Quote of the Day
Devotedly, unostentatiously, Carcanet has evolved into a poetry publisher whose independence of mind and largeness of heart have made everyone who cares about literature feel increasingly admiring and grateful.
Subscribe to our mailing list
Select Meditations (2e)
Edited by Julia Smith
Categories: 17th Century, British, Christianity
Imprint: Fyfield Books
Publisher: Carcanet Press
Paperback 2e (208 pages)
(Pub. Sep 2009)
If Good works be so Rich and lovly O what fruitfull Trees are they that bear them, O what living fountaines! O what Treasure is Laid up in the Ages for God and us to be Delighted in... How infinitly are we Exalted as Lords and Kings, in being created free, And how infinitly shall we reign with thee, if we use our freedom as we ought to do! O giv me Grace to remember this, and to feel it always!
Select Meditations is among the earliest works of the poet and mystic Thomas Traherne (1637-74). Written shortly after the Restoration of Charles II in 1660, the manuscript was not discovered until 1964 and first published by Carcanet in 1997. Traherne, a young clergyman in a country parish at the time, explores his relationship with God and his vocation to 'teach Immortal Souls the way to Heaven'. It is a spiritual journey that involves examination of his doubts and failings (he confesses to 'too much... proneness to Speak'), of the political issues that shaped his times, and of the realities of ministering to his congregation. Above all, though, Traherne's meditations celebrate the beauty of the world and the human community transfigured by the love of God, in terms that speak across time. 'Remember', he writes, 'that the world is the beginning of Gifts.'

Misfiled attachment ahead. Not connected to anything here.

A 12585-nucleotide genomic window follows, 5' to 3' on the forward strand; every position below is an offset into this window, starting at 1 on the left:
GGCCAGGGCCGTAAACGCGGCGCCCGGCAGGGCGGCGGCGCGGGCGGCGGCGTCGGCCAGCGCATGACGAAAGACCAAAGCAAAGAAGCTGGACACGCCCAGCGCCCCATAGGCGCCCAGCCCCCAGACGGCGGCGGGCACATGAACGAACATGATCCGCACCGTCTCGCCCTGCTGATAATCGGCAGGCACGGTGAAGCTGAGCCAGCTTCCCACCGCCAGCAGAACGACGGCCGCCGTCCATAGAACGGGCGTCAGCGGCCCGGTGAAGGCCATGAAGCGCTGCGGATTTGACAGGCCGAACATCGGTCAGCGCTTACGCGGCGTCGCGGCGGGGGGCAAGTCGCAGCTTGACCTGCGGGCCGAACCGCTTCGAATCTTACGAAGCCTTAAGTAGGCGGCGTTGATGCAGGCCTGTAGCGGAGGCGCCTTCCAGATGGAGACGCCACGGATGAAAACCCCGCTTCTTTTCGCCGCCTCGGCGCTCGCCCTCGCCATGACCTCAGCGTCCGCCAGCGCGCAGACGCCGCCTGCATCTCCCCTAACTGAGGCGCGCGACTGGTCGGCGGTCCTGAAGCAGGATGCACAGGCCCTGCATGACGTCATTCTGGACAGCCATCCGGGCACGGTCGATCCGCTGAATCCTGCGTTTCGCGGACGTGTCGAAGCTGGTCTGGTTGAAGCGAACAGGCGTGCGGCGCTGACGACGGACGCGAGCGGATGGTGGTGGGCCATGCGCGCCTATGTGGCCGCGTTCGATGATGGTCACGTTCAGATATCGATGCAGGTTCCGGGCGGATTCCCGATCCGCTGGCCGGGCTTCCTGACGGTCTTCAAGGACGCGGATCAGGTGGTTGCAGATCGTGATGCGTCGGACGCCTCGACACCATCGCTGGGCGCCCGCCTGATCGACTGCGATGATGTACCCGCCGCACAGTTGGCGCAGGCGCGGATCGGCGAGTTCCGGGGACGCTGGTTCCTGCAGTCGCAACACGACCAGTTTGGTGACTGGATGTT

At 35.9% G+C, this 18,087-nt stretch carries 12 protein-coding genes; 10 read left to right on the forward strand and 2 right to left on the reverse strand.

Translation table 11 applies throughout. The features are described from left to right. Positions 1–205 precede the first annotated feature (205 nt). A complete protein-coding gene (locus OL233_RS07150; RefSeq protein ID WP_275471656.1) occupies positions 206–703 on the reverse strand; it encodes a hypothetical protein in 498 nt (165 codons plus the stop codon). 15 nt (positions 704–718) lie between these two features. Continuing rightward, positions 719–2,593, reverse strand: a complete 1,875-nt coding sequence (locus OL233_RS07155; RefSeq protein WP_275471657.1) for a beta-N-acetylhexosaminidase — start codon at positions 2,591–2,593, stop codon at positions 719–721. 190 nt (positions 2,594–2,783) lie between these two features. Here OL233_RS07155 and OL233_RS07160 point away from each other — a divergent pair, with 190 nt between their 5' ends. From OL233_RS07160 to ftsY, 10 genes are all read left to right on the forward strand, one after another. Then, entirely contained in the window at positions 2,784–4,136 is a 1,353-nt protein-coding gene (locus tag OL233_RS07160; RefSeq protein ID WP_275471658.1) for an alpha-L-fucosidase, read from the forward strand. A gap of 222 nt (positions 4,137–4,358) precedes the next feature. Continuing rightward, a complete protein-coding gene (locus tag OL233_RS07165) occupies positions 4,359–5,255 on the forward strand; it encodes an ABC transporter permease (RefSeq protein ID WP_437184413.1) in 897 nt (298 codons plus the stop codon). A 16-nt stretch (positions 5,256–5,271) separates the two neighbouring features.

Julia J. Smith's landmark edition, preserving the original spelling, provides a detailed introduction and notes on the text.
Cover photograph: Detail from the Thomas Traherne windows in the Audley Chapel at Hereford Cathedral. Reproduced by kind permission of the Dean and Chapter of Hereford Cathedral. Cover design StephenRaw.com.
Preface by Louis L. Martz
A Note on the Text
The First Century
The Second Century
The Third Century
The Fourth Century
Select Meditations, II.30-32, from the Osborn manuscript
We thank the Arts Council England for their support and assistance in this interactive Project.
This website ©2000-2022 Carcanet Press Ltd